For, after a long peace, the fortune of the next war largely depends upon which of various guesses as to the many changes that have taken place in warfare and in weapons will be best supported by practice, and what way of using new weapons will prove the most effective. Until the test of war is applied, all this remains guess-work; but under the conditions of war it ceases to be guess-work, and becomes either corroborated by experience or exploded, as the case may be. And of two opponents after a long peace, that one which has had the most foresight and has guessed best what the effect of changes in armament and the rest will effect in practice is that one who has the best chance of victory.
We are going, then, in this Second Part, of the little book, to see, first, the geographical position of the belligerents; secondly, their effective numbers; and, thirdly, what theories of war each held, and how far each was right or wrong.
(1) THE GEOGRAPHICAL POSITION OF THE BELLIGERENTS.
The position of the original belligerent countries (excluding Turkey) upon the map of Europe was that which will be seen upon the accompanying sketch map.
Of this belligerent area, which is surrounded by a thick black line, the part left white represents the territory of the Allies at the origin of the war—Great Britain, France, Russia, and Servia. This reservation must, however, be made: that in the case of Russia only the effective part is shown, and only the European part at that; Arctic Russia and Siberia are omitted. The part lightly shaded with cross lines represents the Germanic body—to wit, the German Empire and Austria-Hungary.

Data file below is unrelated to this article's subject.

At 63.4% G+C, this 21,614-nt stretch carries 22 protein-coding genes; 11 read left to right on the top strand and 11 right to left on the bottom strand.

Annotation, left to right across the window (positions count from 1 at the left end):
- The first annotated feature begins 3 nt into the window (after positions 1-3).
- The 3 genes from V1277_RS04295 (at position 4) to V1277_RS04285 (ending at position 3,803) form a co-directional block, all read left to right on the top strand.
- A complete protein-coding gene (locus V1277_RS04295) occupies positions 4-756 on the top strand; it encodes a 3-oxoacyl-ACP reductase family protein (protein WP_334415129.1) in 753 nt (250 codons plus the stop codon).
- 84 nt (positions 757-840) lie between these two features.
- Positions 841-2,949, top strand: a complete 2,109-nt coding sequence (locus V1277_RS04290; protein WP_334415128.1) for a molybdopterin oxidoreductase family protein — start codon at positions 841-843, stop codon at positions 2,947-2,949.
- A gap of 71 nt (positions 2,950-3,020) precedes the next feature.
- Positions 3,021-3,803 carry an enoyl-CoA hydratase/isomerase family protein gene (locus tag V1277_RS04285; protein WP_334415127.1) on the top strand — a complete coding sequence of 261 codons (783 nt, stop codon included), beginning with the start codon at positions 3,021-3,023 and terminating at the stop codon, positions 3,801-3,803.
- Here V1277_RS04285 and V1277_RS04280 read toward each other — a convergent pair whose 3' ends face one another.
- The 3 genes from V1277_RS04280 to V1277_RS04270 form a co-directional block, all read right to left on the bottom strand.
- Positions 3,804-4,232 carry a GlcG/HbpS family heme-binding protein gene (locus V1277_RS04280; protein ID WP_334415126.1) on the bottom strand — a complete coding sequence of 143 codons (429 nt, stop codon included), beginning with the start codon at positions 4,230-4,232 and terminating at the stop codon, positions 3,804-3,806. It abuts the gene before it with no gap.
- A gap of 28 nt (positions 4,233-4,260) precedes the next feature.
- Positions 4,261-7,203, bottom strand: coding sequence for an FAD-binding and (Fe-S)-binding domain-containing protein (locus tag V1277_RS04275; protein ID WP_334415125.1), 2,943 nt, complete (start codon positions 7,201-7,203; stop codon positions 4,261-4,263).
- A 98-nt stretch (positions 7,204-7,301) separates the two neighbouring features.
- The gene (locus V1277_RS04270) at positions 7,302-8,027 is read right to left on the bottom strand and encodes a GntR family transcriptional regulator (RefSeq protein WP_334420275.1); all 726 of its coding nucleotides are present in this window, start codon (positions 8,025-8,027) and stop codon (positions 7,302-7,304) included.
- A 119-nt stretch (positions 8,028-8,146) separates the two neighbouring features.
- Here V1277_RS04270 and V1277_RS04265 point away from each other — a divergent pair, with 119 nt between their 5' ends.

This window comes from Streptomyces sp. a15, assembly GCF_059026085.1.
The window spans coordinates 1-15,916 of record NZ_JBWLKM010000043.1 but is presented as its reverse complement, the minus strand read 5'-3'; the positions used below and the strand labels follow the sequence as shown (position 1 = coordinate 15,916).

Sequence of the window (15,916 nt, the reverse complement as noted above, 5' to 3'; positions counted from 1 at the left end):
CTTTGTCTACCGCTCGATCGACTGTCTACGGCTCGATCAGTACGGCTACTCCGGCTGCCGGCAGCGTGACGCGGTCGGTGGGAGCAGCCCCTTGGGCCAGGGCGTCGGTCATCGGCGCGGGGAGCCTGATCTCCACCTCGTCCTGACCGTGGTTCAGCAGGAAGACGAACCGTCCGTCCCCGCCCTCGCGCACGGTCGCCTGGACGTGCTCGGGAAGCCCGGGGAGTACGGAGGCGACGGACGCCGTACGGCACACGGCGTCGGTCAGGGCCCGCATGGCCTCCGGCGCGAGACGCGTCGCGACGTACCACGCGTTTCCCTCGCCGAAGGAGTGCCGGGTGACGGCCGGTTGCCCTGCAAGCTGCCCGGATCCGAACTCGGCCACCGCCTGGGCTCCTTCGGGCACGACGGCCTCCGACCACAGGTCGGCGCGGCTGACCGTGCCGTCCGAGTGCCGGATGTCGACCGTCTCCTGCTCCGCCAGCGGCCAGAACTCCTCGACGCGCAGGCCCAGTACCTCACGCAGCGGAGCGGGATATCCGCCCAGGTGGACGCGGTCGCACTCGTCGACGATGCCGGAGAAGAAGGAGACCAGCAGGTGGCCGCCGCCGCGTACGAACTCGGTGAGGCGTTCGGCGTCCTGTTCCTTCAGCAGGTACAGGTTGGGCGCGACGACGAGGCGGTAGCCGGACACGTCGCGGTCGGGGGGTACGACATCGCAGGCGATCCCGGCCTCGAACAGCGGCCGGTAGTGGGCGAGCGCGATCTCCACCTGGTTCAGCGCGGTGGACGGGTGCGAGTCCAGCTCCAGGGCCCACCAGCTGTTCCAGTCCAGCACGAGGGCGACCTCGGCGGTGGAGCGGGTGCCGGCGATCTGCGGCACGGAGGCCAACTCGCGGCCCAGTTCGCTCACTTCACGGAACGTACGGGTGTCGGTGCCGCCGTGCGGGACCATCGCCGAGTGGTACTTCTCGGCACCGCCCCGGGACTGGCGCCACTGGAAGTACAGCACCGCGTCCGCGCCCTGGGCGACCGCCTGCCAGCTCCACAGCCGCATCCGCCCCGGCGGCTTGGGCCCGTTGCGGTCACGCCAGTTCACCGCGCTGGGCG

1. The first thing that strikes the eye upon such a map is the great size of the Germanic body.
[Illustration: Sketch 4.]
When one reads that “Germany” was being attacked by not only France and England, but also Russia; when one reads further that in the Far East, in Asia, Japan was putting in work for the Allies; and when one goes on to read that Belgium added her effort of resistance to the “German” invasion, one gets a false impression that one single nation was fighting a vast coalition greatly superior to it. Most people had an impression of that kind, in this country at least, at the outset of the war. It was this impression that led to the equally false impression that “Germany” must necessarily be beaten, and probably quickly beaten.
The truth was, of course, that we were fighting something very much bigger than “Germany.” We set out to fight something more than twice as big as Germany in area, and very nearly twice as big as the German Empire in mere numbers. For what we set out to fight was not the German Empire, but the German Empire plus the whole of the dominions governed by the Hapsburg dynasty at Vienna.
How weighty this Germanic body was geographically is still more clearly seen if we remember that Russia north of St. Petersburg is almost deserted of inhabitants, and that the true European areas of population which are in conflict—that is, the fairly well populated areas—are more accurately represented by a modification of the map on page 81 in some such form as that on page 84, where the comparative density of population is represented by the comparative distances between the parallel cross-lines.